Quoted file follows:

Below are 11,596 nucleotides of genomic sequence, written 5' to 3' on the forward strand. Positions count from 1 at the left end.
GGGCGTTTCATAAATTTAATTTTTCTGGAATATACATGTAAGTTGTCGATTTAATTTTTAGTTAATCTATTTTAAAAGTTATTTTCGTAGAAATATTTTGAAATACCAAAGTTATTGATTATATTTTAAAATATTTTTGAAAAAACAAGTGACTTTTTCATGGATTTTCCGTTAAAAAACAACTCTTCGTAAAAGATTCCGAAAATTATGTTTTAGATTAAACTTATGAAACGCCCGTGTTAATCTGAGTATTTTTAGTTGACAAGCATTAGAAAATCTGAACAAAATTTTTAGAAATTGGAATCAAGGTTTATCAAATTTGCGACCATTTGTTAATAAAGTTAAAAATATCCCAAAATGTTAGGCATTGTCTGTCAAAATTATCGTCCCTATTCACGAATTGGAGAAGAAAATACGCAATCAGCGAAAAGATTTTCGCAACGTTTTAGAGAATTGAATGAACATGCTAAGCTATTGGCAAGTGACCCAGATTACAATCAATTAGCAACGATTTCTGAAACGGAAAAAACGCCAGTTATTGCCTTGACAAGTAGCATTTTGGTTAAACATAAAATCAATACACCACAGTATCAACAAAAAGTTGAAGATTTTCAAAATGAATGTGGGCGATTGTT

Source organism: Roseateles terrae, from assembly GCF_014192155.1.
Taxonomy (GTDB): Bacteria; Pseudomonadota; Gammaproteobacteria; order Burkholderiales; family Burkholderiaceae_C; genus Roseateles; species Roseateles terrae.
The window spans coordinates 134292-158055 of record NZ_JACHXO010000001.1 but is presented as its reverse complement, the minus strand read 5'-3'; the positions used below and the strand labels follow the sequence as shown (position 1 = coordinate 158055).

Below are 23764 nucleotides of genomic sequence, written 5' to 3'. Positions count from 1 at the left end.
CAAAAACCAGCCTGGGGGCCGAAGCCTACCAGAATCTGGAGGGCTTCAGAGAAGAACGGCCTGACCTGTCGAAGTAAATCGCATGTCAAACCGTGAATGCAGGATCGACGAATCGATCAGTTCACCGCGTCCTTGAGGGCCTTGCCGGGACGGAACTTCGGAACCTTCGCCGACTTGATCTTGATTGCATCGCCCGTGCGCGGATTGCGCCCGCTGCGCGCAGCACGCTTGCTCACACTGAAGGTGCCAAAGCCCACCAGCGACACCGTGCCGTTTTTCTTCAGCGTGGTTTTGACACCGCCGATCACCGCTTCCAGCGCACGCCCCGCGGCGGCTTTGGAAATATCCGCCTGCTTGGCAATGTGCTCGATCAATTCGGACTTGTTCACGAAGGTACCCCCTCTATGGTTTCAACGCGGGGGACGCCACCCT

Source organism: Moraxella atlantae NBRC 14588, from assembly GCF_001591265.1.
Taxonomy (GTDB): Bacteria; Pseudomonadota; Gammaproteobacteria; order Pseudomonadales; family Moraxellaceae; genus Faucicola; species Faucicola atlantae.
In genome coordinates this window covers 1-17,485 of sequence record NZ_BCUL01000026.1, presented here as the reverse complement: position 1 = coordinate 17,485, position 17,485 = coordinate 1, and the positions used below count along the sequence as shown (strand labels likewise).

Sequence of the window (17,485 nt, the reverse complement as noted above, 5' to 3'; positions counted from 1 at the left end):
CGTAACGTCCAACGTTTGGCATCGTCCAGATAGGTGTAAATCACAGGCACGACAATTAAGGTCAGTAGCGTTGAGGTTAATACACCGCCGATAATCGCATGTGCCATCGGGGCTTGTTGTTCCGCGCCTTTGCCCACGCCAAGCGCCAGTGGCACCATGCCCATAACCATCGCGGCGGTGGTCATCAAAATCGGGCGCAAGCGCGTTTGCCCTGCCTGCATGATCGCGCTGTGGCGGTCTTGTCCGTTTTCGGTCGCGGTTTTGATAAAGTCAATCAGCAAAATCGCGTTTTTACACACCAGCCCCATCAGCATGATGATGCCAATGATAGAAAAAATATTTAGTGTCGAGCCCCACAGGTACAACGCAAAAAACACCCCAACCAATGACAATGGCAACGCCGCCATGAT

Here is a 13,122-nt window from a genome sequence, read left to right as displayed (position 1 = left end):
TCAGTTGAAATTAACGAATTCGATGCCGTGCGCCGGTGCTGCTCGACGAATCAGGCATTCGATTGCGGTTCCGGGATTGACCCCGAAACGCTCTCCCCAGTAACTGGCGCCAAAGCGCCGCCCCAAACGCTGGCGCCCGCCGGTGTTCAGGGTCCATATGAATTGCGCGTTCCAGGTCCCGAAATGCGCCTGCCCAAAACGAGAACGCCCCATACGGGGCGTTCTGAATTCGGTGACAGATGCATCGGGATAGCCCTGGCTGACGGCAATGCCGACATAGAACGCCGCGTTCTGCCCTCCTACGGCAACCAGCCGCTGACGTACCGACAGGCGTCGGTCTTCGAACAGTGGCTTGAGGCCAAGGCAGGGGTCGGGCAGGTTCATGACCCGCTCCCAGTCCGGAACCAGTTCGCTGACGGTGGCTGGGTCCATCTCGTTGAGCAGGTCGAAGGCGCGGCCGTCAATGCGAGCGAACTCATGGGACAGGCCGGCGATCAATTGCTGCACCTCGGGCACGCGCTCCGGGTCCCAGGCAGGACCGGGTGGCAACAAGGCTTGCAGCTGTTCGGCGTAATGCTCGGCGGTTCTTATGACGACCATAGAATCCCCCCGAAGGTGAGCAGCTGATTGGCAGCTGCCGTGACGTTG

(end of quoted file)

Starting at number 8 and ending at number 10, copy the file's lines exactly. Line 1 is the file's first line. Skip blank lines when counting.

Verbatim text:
Source organism: Moraxella atlantae NBRC 14588, from assembly GCF_001591265.1.
Taxonomy (GTDB): Bacteria; Pseudomonadota; Gammaproteobacteria; order Pseudomonadales; family Moraxellaceae; genus Faucicola; species Faucicola atlantae.
In genome coordinates this window covers 1-17,485 of sequence record NZ_BCUL01000026.1, presented here as the reverse complement: position 1 = coordinate 17,485, position 17,485 = coordinate 1, and the positions used below count along the sequence as shown (strand labels likewise).